Fabcity & digital culture places
The Fablabs have been created from day one as places of symbiotic, unexpected and unconditional value creation. Will the Fabcity encourage the emergence of places based on these same values, open to the greatest number and allowing them to appropriate their city in *real* cooperation with elected officials, public authorities but also planners and town planners? This text, written for a round table organized on February 22, 2018 at the Gaité Lyrique, deals of the concept of “Fablabs”.
These manufacturing laboratories are the basis of the Fabcity festival, an event which this summer 2018 will try to link these new types of places to the DIY issues of the city. Thanks to digital tools, whether computer code to control machines or the use of the Internet to network and share information, these places promise to democratize the technical complexity of modern cities by sharing knowledge and objects. Will they be able to enable citizens as a whole to be fairly represented in the planning and programming of cities?
The practices in the Fablabs and the Fabcity are at the heart of what Alain Giffard and Julien Bellanger call the “Digital Culture”, in the sense of the social sciences, an understanding that encompasses both the reflexive and critical exercise of human activities and what they produce (values, norms, institutions, artifacts) as much as the common digital creation of knowledge, value (social, economic, ecological) or artistic works.
Origins and values of Fablabs
As mentioned in this article, the Fablab concept was born in a geopolitical context, that of the digital nations program. This cooperation program was created by Nicholas Negroponte, former President of Costa Rica José María Figueres and global partners in Mexico, Denmark and India. The other project that resulted from this program is the One Laptop Per Child (OLPC), the $100 laptop project, which has grown to more than 3 million worldwide.
The idea of Bakhtiar Mikhak of the Grassroots Invention Group and Neil Gershenfeld with his course How to Make Almost Anything was originally to enable local communities to quickly and easily develop technical expertise in disadvantaged parts of the globe such as India or South America through :
- free, standardized and global technical training
- cooperative governance with a charter
- object replication & documentation in free formats
These three great pillars resonate with older practices such as EPN, ECM, CCSTI, hackerspaces, popular education, institutional psychotherapy and pedagogy, social pedagogy and many so-called active or experimental methods in education (freinet, reggio emilia, waldorf/steiner…), in art (bauhaus, monteverita, blackmountain college…), and even longer ago in guilds of trades (apprentices) or their precursors within societies of mystery in Greece, Egypt and well before in the initiatory and playful practices of nomadic hunters of Siberia.
Popular education (“éducation populaire”), for example with its universities, its colonies and its various associations, is no longer on the rise; however, with principles such as free education, generous hospitality, cooperative management of places or the development of shared technical workshops, this movement has been at the forefront of practices initiating a dynamic similar to that of the Fablabs, promulgating knowledge that is accessible, shared and concretely implemented in a network of places connected by values and co-constructed by their members. Some popular education associations have even developed their own autonomous and free digital infrastructures.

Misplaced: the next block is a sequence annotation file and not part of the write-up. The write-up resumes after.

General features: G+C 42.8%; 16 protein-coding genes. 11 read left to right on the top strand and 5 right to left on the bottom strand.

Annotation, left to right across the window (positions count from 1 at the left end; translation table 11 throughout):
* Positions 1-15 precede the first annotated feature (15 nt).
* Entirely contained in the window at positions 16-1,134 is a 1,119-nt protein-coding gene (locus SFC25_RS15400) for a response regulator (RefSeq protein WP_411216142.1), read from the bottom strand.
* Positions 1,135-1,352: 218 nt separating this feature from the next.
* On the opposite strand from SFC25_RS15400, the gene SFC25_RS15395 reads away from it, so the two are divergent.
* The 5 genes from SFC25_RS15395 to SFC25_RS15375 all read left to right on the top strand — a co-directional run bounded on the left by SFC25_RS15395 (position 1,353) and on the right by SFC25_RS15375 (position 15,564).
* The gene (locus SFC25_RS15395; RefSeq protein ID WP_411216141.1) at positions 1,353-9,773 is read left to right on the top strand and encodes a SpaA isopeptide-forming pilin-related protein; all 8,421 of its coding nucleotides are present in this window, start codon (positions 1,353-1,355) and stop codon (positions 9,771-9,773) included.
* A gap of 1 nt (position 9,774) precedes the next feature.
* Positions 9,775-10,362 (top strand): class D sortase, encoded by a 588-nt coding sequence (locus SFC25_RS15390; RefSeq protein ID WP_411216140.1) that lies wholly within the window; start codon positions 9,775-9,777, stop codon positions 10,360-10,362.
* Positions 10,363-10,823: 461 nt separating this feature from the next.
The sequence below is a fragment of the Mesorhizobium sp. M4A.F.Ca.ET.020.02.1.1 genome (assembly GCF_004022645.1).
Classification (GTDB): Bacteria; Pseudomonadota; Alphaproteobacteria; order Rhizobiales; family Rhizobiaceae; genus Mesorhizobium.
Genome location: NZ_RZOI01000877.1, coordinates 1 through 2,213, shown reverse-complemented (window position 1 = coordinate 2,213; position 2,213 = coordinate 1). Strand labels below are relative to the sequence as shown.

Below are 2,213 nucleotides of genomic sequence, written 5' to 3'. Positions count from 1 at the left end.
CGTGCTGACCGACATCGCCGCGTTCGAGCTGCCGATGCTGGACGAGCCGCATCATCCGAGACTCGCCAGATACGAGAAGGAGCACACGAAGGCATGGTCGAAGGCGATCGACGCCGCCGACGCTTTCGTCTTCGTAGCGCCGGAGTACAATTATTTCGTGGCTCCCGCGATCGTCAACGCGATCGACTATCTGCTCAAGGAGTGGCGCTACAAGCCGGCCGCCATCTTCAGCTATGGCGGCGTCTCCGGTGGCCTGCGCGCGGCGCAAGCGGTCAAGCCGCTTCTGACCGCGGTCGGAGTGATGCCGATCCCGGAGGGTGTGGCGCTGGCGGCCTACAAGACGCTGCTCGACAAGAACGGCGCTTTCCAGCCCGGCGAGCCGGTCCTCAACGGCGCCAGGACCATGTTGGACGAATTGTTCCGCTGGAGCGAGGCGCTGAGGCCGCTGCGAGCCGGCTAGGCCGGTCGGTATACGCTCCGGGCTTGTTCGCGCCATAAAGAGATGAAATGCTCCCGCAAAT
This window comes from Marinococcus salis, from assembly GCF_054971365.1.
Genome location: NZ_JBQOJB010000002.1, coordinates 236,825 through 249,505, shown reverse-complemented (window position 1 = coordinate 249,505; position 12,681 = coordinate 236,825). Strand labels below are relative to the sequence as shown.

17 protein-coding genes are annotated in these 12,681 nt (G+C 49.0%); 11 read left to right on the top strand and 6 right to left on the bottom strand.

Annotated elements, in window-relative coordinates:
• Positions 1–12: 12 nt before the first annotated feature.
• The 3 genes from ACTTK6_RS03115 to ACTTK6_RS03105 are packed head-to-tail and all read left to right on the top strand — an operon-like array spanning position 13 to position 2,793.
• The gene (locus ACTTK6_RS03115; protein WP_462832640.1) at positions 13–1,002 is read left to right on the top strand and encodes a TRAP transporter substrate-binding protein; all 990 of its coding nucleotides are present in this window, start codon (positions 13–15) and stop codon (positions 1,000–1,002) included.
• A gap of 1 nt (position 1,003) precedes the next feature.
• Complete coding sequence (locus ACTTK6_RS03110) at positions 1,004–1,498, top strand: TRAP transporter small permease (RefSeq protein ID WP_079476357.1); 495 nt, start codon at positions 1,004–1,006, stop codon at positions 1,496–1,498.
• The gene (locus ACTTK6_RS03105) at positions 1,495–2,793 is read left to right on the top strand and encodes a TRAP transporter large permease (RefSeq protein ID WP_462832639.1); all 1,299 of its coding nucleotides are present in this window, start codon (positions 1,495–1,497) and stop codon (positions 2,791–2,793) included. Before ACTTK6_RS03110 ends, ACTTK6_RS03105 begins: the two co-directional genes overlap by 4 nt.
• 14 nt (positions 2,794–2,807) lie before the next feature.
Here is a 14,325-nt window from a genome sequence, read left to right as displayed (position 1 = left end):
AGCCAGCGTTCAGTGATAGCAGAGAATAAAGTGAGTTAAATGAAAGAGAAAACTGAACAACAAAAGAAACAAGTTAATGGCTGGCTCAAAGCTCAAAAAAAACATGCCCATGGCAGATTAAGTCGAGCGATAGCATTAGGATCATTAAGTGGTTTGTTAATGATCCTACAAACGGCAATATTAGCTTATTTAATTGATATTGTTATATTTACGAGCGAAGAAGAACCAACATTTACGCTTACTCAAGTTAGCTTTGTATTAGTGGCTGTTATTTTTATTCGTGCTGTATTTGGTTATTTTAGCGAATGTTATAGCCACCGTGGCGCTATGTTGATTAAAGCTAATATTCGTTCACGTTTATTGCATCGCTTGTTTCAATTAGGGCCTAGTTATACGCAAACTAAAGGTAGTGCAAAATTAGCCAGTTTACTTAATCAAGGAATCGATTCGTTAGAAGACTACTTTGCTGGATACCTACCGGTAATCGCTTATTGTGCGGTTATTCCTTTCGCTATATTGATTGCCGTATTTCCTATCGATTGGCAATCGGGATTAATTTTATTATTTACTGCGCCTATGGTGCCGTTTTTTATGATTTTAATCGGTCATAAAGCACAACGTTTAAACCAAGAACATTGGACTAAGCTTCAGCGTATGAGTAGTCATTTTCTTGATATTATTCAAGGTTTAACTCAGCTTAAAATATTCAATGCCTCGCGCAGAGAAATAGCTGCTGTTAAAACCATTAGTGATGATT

In these contexts, learning is continuous. It is built up individually through self-directed practices as well as collectively through the construction of a social organization (political DIY) and artefactual (technical imitation). In this socio-technical assembly, like Latourian ants, actors and networks of complex objects percolate and crystallize ideas in the form of models and more or less accomplished “demos”. What is important to understand is that it is the precarious balance between these different fluid learning processes that makes it possible to concretely “bootstrap” the body of this place, that is to say to trigger a creative emulation of a spirit, generating an additional soul, different from the simple assembly of the elements that compose it: a sparkling flash ⚡️.
Thus, for many years, the How to Make Almost Anything course site, the instigator of technical training in fablabs, has given a brilliant example of this by continuing to give free and unrestricted access to content, as well as to resources such as the fab inventory (standard stock of parts and machines to populate a fablab), the fablab charter and especially the exercises of the students who take the course. They are a veritable mine of information for DIYers, containing technical treasures in the form of practical documents for building electronic boards, soldering or assembling materials, learning to program or manufacture its own programmer (the famous FabISP).
The document at the origin of the fablabs details itself a whole technical offer consisting of minicomputers opensource called “Towers” and free scientific infrastructures in a similar way to current projects like the Public Lab. These materials aim at the technical autonomy of the members of the place, their emancipation from service offers that would make them captives of a brand and its values. The fablabs were thus born in a context of “soft-power”, “grassroots”, i.e. an attempt by an American consortium to “liberate” small villages from the exclusive use of technologies not only above their financial means, but above all, these technologies were free (as in the “free” internet projects of gafam), asymmetric. Learning technology in fablabs is above all — in the founding idea — learning to chart one’s own path, to build it, then to undertake it with others, at will, by accumulating knowledge together: it is by ’accumulating’ knowledge collectively that one learns best by oneself.